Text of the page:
TitleThe surf zone: a semi-permeable barrier to onshore recruitment of invertebrate larvae?
Publication TypeJournal Article
Year of Publication2008
AuthorsRilov, G, Dudas, SE, Menge, B, Grantham, BA, Lubchenco, J, Schiel, DR
JournalJournal of Experimental Marine Biology and Ecology
Type of ArticleJournal Article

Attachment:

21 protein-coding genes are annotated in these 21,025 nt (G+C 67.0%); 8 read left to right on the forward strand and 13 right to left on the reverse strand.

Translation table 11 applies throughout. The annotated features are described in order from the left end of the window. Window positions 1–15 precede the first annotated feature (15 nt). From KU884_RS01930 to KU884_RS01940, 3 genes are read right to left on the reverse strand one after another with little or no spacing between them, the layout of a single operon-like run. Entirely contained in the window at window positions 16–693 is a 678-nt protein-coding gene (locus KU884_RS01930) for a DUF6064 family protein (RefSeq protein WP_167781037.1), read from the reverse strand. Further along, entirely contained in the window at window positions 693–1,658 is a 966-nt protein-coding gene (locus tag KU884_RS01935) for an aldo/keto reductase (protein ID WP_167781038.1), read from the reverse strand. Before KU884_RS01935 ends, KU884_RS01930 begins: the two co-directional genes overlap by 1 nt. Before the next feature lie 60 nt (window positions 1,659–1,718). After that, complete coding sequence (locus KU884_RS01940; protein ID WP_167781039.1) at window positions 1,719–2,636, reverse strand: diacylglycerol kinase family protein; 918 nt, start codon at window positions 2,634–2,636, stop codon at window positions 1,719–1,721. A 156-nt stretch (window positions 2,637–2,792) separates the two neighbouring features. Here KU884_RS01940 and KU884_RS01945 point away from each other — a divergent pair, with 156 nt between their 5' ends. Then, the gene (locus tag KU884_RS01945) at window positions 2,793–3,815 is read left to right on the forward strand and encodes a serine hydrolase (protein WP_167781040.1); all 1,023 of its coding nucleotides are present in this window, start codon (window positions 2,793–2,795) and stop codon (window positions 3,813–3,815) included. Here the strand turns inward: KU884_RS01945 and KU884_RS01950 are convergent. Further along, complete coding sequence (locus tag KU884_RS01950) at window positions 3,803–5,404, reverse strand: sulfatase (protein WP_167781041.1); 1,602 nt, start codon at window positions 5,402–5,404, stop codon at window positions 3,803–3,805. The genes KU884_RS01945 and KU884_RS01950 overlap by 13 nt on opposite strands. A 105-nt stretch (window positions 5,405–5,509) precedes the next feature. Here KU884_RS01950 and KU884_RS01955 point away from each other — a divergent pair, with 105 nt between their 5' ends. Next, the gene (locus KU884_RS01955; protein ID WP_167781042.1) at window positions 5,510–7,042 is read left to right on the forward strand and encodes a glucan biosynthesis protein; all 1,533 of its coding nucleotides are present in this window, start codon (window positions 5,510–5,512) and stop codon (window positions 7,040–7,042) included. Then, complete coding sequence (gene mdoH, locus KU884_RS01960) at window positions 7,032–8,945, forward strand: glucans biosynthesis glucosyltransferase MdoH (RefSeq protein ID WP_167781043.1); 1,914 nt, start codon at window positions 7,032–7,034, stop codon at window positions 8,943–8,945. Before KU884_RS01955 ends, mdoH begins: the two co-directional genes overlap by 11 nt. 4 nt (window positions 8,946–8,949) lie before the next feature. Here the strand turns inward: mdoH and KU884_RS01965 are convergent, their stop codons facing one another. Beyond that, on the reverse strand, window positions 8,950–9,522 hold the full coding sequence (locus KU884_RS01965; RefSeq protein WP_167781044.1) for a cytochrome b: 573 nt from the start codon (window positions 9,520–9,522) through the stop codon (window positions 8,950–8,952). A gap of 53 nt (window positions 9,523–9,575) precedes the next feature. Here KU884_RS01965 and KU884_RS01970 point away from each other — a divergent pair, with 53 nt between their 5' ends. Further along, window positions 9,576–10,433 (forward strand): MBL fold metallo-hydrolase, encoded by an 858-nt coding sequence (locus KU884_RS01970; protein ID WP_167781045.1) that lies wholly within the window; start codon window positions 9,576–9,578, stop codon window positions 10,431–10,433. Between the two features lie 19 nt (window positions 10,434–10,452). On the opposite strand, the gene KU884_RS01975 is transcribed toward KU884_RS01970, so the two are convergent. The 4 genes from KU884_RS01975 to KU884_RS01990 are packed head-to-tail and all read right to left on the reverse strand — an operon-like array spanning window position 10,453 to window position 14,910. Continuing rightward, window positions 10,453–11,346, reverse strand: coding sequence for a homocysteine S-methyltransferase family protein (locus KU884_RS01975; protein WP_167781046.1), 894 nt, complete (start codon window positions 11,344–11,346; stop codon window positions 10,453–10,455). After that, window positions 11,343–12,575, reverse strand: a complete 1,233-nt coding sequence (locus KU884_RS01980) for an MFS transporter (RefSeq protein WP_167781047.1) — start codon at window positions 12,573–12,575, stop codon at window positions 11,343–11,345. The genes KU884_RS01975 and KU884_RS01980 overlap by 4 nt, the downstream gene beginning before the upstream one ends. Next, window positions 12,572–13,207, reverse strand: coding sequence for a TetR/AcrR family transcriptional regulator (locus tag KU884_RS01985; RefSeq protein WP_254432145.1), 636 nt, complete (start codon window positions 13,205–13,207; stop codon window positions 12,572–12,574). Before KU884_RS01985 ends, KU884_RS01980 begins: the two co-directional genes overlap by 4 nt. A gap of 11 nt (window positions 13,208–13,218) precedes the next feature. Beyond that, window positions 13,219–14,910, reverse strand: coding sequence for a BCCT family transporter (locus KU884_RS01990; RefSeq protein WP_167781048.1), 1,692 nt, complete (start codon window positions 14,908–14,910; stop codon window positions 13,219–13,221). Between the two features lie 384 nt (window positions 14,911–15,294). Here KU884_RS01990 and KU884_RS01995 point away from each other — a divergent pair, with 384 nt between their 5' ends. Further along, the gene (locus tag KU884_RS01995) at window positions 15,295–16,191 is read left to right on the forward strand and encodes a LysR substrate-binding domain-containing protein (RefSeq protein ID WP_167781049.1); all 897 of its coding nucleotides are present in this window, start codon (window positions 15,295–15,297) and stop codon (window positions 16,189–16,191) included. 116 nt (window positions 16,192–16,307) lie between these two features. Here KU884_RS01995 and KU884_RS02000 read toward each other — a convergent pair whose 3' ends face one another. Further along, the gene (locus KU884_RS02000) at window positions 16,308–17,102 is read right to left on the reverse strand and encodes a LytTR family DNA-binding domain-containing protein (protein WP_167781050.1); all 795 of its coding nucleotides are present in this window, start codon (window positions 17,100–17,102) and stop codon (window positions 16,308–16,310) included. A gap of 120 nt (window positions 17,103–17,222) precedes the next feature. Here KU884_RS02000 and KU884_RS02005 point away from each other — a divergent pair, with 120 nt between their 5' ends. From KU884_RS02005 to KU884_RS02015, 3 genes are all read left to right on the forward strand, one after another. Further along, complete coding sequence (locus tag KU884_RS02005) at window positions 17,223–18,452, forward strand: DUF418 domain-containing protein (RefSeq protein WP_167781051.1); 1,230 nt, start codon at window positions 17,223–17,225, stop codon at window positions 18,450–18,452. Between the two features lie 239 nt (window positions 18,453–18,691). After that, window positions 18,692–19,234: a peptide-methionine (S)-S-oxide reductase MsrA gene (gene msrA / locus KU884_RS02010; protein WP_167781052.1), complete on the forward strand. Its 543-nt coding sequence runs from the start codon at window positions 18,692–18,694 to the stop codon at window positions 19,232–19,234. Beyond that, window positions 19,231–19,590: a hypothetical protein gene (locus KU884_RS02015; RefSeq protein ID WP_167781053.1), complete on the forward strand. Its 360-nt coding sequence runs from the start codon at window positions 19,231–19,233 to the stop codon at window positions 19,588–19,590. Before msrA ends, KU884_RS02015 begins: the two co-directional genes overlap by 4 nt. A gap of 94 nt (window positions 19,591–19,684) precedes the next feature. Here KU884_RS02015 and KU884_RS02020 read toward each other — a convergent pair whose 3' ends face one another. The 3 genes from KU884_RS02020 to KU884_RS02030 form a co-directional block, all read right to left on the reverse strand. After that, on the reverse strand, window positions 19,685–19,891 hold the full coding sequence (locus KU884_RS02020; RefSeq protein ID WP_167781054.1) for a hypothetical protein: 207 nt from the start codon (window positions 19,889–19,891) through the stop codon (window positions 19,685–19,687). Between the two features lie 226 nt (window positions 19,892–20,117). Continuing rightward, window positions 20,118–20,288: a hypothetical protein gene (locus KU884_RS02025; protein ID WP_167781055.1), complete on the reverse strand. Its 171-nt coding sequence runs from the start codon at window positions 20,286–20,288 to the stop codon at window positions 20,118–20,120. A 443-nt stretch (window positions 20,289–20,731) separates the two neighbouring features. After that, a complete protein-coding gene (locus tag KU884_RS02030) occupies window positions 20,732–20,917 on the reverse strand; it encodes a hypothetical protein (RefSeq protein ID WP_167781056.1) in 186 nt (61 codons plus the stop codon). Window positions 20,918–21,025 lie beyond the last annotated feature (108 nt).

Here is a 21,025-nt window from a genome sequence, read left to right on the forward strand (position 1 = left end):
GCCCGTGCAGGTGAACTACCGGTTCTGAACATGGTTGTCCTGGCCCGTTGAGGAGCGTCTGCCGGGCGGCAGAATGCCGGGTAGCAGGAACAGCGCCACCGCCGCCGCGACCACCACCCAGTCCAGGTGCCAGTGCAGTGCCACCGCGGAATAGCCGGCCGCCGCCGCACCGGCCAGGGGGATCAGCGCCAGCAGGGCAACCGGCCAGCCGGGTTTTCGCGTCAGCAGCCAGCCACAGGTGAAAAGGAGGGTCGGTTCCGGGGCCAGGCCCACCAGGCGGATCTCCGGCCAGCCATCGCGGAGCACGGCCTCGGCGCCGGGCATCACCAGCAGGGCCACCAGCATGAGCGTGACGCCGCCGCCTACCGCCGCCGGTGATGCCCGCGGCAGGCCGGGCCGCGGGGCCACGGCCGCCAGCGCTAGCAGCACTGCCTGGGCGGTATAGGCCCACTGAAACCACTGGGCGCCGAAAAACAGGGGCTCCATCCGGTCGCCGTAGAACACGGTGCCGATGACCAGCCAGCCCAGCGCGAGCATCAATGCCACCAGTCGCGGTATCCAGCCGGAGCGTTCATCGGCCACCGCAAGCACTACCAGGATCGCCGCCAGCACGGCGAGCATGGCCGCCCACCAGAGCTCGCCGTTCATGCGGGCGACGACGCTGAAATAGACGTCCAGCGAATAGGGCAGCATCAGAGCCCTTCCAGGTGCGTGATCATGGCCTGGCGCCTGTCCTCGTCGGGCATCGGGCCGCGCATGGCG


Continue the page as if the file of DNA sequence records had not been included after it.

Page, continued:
The supply of larvae to the shore is important for population replenishment and intertidal community dynamics but its variability at most scales is not well understood. We tested the relationship between nearshore mussel larval abundance and intertidal settlement rates over several years at multiple spatiotemporal scales in Oregon and New Zealand. Abundance of competent larvae nearshore and intertidal recruitment rates were simultaneously quantified using collectors mounted at different depths on moorings 50-1100 m from shore, and at adjacent rocky intertidal sites. Total mussel larval abundance and oceanographic conditions were also measured in some locations. At all scales, abundance of nearshore mussel larvae was unrelated to intertidal recruitment rates. In the intertidal, patterns of mussel recruitment were persistent in space, with sites of consistently high or low recruitment. In contrast, nearshore competent larval abundance showed generally similar abundances among sites except for a high, and spatially-inconsistent, variability in Oregon during 1998 only. On moorings, recruitment tended to be greater on midwater collectors than shallower or deeper. Finally, on moorings larval abundance in traps and recruitment on collectors was unrelated. These results suggest that (1) among sites, the size of the nearshore larval pool is relatively uniform while onshore recruitment varies and is unrelated to larval abundance, (2) temporal variability in nearshore larval availability is not strongly expressed onshore, (3) vertical stratification of competent larvae nearshore is strong and may influence transport and recruitment, and (4) within-coast variability in onshore recruitment is strongly driven by processes occurring locally within the surf zone that need to be studied to understand coastal recruitment dynamics. (c) 2008 Elsevier B.V. All rights reserved.

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